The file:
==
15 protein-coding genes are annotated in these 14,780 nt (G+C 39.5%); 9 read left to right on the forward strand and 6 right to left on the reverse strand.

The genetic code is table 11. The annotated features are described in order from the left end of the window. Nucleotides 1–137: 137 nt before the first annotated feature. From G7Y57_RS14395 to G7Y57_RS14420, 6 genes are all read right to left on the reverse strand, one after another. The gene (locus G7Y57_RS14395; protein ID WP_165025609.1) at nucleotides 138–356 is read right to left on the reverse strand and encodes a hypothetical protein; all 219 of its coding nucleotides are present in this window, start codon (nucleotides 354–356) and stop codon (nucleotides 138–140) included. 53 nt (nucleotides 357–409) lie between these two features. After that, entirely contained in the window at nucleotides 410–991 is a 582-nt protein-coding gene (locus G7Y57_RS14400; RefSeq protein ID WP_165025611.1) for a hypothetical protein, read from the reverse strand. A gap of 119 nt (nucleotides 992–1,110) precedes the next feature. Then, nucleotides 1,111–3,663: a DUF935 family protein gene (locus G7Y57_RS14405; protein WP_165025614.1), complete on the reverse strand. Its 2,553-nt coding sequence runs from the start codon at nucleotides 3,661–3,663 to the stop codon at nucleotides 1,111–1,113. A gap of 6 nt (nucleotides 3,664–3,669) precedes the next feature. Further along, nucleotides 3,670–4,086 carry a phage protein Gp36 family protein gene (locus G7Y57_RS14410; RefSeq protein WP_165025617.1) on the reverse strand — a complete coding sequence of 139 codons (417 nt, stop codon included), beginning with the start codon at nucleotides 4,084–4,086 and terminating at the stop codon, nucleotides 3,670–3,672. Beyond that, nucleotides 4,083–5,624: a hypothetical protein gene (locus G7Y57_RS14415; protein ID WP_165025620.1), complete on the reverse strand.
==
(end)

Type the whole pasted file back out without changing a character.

15 protein-coding genes are annotated in these 14,780 nt (G+C 39.5%); 9 read left to right on the forward strand and 6 right to left on the reverse strand.

The genetic code is table 11. The annotated features are described in order from the left end of the window. Nucleotides 1–137: 137 nt before the first annotated feature. From G7Y57_RS14395 to G7Y57_RS14420, 6 genes are all read right to left on the reverse strand, one after another. The gene (locus G7Y57_RS14395; protein ID WP_165025609.1) at nucleotides 138–356 is read right to left on the reverse strand and encodes a hypothetical protein; all 219 of its coding nucleotides are present in this window, start codon (nucleotides 354–356) and stop codon (nucleotides 138–140) included. 53 nt (nucleotides 357–409) lie between these two features. After that, entirely contained in the window at nucleotides 410–991 is a 582-nt protein-coding gene (locus G7Y57_RS14400; RefSeq protein ID WP_165025611.1) for a hypothetical protein, read from the reverse strand. A gap of 119 nt (nucleotides 992–1,110) precedes the next feature. Then, nucleotides 1,111–3,663: a DUF935 family protein gene (locus G7Y57_RS14405; protein WP_165025614.1), complete on the reverse strand. Its 2,553-nt coding sequence runs from the start codon at nucleotides 3,661–3,663 to the stop codon at nucleotides 1,111–1,113. A gap of 6 nt (nucleotides 3,664–3,669) precedes the next feature. Further along, nucleotides 3,670–4,086 carry a phage protein Gp36 family protein gene (locus G7Y57_RS14410; RefSeq protein WP_165025617.1) on the reverse strand — a complete coding sequence of 139 codons (417 nt, stop codon included), beginning with the start codon at nucleotides 4,084–4,086 and terminating at the stop codon, nucleotides 3,670–3,672. Beyond that, nucleotides 4,083–5,624: a hypothetical protein gene (locus G7Y57_RS14415; protein ID WP_165025620.1), complete on the reverse strand.